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The significant other

By Tabish Khair

nameless3

A collection of Urdu stories that question implicit generalisations about writings from small towns

An anthology of Urdu short stories translated into English is rare enough these days. An anthology of 20th century Urdu short stories written by writers mostly based in Bihar and translated into English is almost unheard of. That is why Nameless Lanes, translated and edited by Syed Sarwar Hussain, deserves attention.

Nameless Lanes contains 18 stories by Urdu writers based for much or all of their life in places like Patna, Kako, Gaya and Bhagalpur. Of these, I knew one well and had heard of two. All the others are new even to me, a writer from Bihar. It redounds to Syed Sarwar Hussain’s and his Singapore-based publisher’s credit that such an anthology has been published at all, along with the required introductions to the authors and their works.

Like all anthologies, this is a mixed bag of stories, some of which appeal more than others. They also range from stories that are closer to the traditional dastaan form in sensibility and stories that are entirely modernist in ethos, as well as many in between. Read more

Source: The Hindu

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The Lounge Chair Interview: 10 Questions with Syed Sarwar Hussain

By Aminah Sheikh

Syed Sarwar Hussain

Let’s get down to brass tacks. Why do you write?

I write to live, to convince myself that I am not mentally and intellectually dead. I love recounting stories, retelling them as I hear or read them, expressing them in my own language, working hard to re-write them as if they had never been written before. I have been writing since long, since my childhood, because I have always loved to articulate my thoughts, my feelings. I cannot leave them growing inside me. They have to come out anyhow. I remember once I wrote, or rather scribbled, some verses on my desk for the girl sitting next to me, in our 7th grade classroom. Fortunately, it escaped the notice of the teacher and the one who was the cause of its creation. I now vaguely remember, it was something like, “Two eyes, two gazelle eyes, were they / I caught them as they galloped away.” A year or two later, perhaps it was the year 1968, when in a boring social science classroom, I composed a complete poem. It was on a hapless child in a boring classroom. I later gave the poem the title, “A lost child in a dull classroom”. The poem starts with “The tedious humdrum of the teacher’s voice, / Is no classroom victim’s personal choice.” What was interesting was that my teacher caught me not listening to him and writing something on my class notebook. What happened later is anybody’s guess, but the poem anyhow survived. The act of writing, simply, gives me the pleasure, the independence, the queer sense of fulfilment, and the confidence, that I regard as fundamental to my existence, a sort of a personal mission that I feel I must carry out to the edge of my being.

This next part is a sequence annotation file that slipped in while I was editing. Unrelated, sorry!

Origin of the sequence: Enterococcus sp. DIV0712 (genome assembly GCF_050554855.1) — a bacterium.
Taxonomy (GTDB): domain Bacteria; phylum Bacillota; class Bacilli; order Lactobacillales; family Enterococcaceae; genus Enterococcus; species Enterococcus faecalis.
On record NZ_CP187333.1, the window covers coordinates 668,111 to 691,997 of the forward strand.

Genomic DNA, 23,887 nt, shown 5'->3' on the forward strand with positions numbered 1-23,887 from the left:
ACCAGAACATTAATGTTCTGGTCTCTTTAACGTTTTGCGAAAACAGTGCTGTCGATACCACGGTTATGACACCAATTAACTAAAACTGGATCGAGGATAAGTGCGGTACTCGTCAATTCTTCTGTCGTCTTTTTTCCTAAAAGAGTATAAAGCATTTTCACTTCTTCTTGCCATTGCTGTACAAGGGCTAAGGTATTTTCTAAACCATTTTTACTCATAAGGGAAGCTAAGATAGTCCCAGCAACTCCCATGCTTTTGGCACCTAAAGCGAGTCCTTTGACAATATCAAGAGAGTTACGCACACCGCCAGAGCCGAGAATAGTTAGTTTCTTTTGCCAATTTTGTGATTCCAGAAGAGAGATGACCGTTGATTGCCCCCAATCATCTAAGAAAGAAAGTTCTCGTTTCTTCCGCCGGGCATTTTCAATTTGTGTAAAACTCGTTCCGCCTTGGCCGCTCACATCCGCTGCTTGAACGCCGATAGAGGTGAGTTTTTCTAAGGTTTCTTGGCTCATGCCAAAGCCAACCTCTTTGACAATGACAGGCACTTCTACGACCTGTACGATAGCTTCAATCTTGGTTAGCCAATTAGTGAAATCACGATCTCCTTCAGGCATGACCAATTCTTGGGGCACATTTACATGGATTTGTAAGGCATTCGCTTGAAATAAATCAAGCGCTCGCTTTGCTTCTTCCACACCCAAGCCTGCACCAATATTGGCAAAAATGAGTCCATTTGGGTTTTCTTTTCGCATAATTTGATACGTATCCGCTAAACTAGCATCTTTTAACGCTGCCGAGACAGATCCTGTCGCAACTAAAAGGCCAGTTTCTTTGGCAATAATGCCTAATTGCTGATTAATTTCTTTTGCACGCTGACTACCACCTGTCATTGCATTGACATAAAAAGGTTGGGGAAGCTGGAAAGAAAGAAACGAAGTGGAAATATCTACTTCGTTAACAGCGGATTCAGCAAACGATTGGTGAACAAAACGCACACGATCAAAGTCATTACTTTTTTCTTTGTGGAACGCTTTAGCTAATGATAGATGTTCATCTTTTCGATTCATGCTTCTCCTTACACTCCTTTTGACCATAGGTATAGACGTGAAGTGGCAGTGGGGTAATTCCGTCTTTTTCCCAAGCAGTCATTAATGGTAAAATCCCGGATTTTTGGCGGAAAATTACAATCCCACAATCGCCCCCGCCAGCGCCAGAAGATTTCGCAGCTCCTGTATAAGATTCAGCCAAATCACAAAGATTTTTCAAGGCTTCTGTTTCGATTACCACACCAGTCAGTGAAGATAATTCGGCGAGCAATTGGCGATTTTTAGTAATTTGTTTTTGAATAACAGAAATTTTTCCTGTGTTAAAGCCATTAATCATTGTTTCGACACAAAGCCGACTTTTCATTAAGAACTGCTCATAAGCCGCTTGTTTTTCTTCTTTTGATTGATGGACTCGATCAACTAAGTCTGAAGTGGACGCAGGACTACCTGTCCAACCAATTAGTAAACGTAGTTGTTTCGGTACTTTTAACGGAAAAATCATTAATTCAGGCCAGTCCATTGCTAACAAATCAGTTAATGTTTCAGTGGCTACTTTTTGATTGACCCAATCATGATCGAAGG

Tell us about your most recent book or writing project. What were you trying to say or achieve with it?

It had been a journey of almost six years and five books that I had undertaken in order to translate about one hundred Urdu short stories into English, collecting them in five anthologies. That was the act of articulating others’ voices, recounting their tales, drawing on the thoughts and experiences of many of those, whom I had never met or known. The title of my recent short story anthology is Nameless Lanes (published by Kitaab). It is my English translation of about twenty Urdu short stories by some of the best writers of Urdu fiction. The idea of coming out with stories retold in a different language, began to evolve in my mind as a result of constant reading, and in response to my own personal experiences with meeting people and observing their life and mind. The real inspiration to translate and publish the stories in this anthology, were the stories themselves, as I read them in their original language. Their apocalyptic vision of the world, their seamless blend of tragedy, comedy and pathos, and their acute insight into the debilitating impact of external circumstances on the deepest levels of their characters’ psyche, pushed me to explore the tales and translate them for readers of English. Although I have couched these stories in my own language, I have tried to turn them into transcreations, trying to give the language a style and a cadence of my own. But now I have decided to concentrate on my own creative writing. I am currently working on my first poetry book. Through my poems, I am on a journey of self-discovery, reliving those profound moments, those intensely felt experiences, those feelings and sensations that are struggling inside my mind to come out. They matter to me because they reflect the beauty as well as the pathos that constitute our life.

Describe your writing aesthetic.

I, for one, do not think you can honestly define adequately your own aesthetic as a writer, at least for as long as you are still writing, as long as you are evolving. You do not know when your writing takes a complete turn. You can, nevertheless, articulate your overriding concerns as a creative writer. I strongly believe that a creative writer must be bold and fearless, truthful and honest. He must have a distinct voice of his own which is laced with an astute, insightful observation of realities unfolding around him. In order to write one must have an original thought, a fascinatingly interesting story to tell, and a fertile imagination, and a powerful emotion to render them into the art of rhythmical composition. Creative writing captivates through the power of its words, its imaginativeness, and an exquisite use of language and creative expression.

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